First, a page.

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1802RE: [occ-env-med-l] CPSC / USA.gov Poster on Carbon Monoxide exposure

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  • Andrew Cutz
    Feb 15, 2014
      Saturday, February 15, 2014


      Albert Donnay, MHS
      Consulting Toxicologist, CO Analyst
      and Environmental Health Engineer
      www.COconundra.info



      Hello Al!

      Please try to contact them directly... no doubt public's perception is an important issue and should be of concern.

      Sincerely,

      Andrew Cutz

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      FURTHER TO...

      Date: Fri, 14 Feb 2014 20:38:29 -0500
      Subject: Re: [occ-env-med-l] CPSC / USA.gov Poster on Carbon Monoxide exposure
      From: adonnay@...
      To: Occ-Env-Med-L@...
      CC: andrewcutz@...

      While it's great to see CPSC trying to warn the public about the risk of death from CO poisoning posed by portable generators, the text and layout of this poster [below] are so misleading that it should be taken down immediately from CPSC's blogCPSC's Flickr page and the USA.gov blog -- and not reposted until corrected. 


      The problem with the layout is that the key message -- 

                "don't run your generator inside, either" 

      is split into "don't" at the end of one line and 

               "run your generator inside, either" 

      on the line below. 

      From a distance and at a glance, it appears CPSC is instructing

       people to do the very thing its trying to stop, namely:
      "run your generator inside" ! 

      The problem with the message itself is that the analogy presented is false:

                  "You don't run your car indoors" 

      This is contrary to the experience of millions of Americans who start their vehicles in attached garages--which the National Association of Home Builders estimates more than 75% of single family homes now have. 

      These people DO run their cars indoors -- every time they start them and drive out, as well as every time they drive back in.   
      And most of them think it is perfectly safe to do so as long as the garage door is open. (As discussed below, this is not safe because the garage is just another room in their house.*)


      They may well think is safe to run a generator in their garage in the same way. 

      Since CPSC already warns people on its CO Safety webpage  to:

                  "Never leave a car running in an attached garage, 
                  even with the garage door open." 

      this poster should be re-issued with a picture of a generator 
      and a similarly straightforward and unambiguous message:

                "Never run a generator indoors, 
                even in an attached garage with the door wide open."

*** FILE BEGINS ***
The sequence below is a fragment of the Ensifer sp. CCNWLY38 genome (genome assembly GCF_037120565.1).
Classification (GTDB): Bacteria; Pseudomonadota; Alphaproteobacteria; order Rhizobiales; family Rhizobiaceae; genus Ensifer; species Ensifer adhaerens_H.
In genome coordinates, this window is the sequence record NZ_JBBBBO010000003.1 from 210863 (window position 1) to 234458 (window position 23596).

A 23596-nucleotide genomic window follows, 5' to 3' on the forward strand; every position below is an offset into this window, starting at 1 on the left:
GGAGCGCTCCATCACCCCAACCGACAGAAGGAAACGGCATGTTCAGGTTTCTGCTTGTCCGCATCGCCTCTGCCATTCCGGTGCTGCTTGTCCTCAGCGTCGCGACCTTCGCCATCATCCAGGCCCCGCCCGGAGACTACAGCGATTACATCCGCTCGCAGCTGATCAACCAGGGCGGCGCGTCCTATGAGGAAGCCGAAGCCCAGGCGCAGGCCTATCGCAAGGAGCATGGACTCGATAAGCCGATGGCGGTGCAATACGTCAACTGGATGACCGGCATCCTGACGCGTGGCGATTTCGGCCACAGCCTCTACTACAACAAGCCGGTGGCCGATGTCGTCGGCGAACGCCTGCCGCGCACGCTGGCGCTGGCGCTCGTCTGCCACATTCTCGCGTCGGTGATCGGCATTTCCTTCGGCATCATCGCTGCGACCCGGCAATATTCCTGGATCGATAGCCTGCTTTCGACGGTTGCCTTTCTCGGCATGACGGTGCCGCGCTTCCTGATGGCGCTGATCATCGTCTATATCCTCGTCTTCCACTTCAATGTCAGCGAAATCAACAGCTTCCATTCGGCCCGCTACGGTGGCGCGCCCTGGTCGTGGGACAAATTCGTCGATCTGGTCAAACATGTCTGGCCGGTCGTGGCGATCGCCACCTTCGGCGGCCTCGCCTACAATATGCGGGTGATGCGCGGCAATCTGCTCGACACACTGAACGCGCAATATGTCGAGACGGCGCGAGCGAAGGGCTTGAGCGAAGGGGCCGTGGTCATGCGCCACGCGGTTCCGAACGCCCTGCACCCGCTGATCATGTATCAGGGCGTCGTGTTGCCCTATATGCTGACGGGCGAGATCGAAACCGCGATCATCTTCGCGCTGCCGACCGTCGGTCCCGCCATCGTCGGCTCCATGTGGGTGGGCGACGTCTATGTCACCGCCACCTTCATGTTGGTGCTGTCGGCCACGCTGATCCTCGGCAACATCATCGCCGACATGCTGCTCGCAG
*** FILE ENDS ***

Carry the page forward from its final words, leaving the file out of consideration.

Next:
There is no need to make any analogies, true or false.

      Albert Donnay, MHS
      Consulting Toxicologist, CO Analyst
      and Environmental Health Engineer
      www.COconundra.info

      * CPSC may not know this since it does not regulate automobiles 
      or attached garages, but even if cars are run only for a minute 
      before driven out, the concentration of CO in their exhaust
      during cold starts is in the range of 10,000 to 30,000 parts per
      million [ppm], compared to less than 300ppm after the 

      catalytic converter has warmed up. 

       

      And even if the garage door is left wide during cold starts, 

      hundreds to thousands of ppm of CO remain inside after the
      car is driven out and the door closed, especially in winter


      Unless the garage has an exhaust fan like a commercial
      parking garage —which most don’t, even though 100 cfm/vehicle 

      of continuous exhaust are required in residential attached garages 

      by section 403.3 of the International Mechanical Code—

      the CO trapped inside will gradually diffuse over the next 

      several hours into whatever rooms are adjacent as well as any 

      directly above or below. 


      The inevitable result is that high levels of CO--over 100ppm--

      are commonly distributed throughout the house which then 

      take hours more to return to baseline, all the while poisoning
      any people and pets who may be in the home.




      Subject: USA.gov Blog Daily Update
      Date: Thu, 13 Feb 2014 15:17:02 -0600
      From: subscriptions@...

      02/13/2014 10:00 AM EST



      Image description: Large parts of the country are experiencing power outages as a result of winter weather storms. If you’re using a portable back-up generator, make sure you run it outside to prevent carbon monoxide poisoning.
      To make sure you’re operating your generator safely:
      • Use it outside the house or garage
      • Keep it at least 20 feet away from windows, doors and vents
      • Use a battery operated CO detector outside bedrooms.
      • Never ignored a be[ep]ing CO detector. Go outside and call 911 if the alarm sounds.
      Learn more about operating your portable generator safely from the Consumer Product Safety Commission.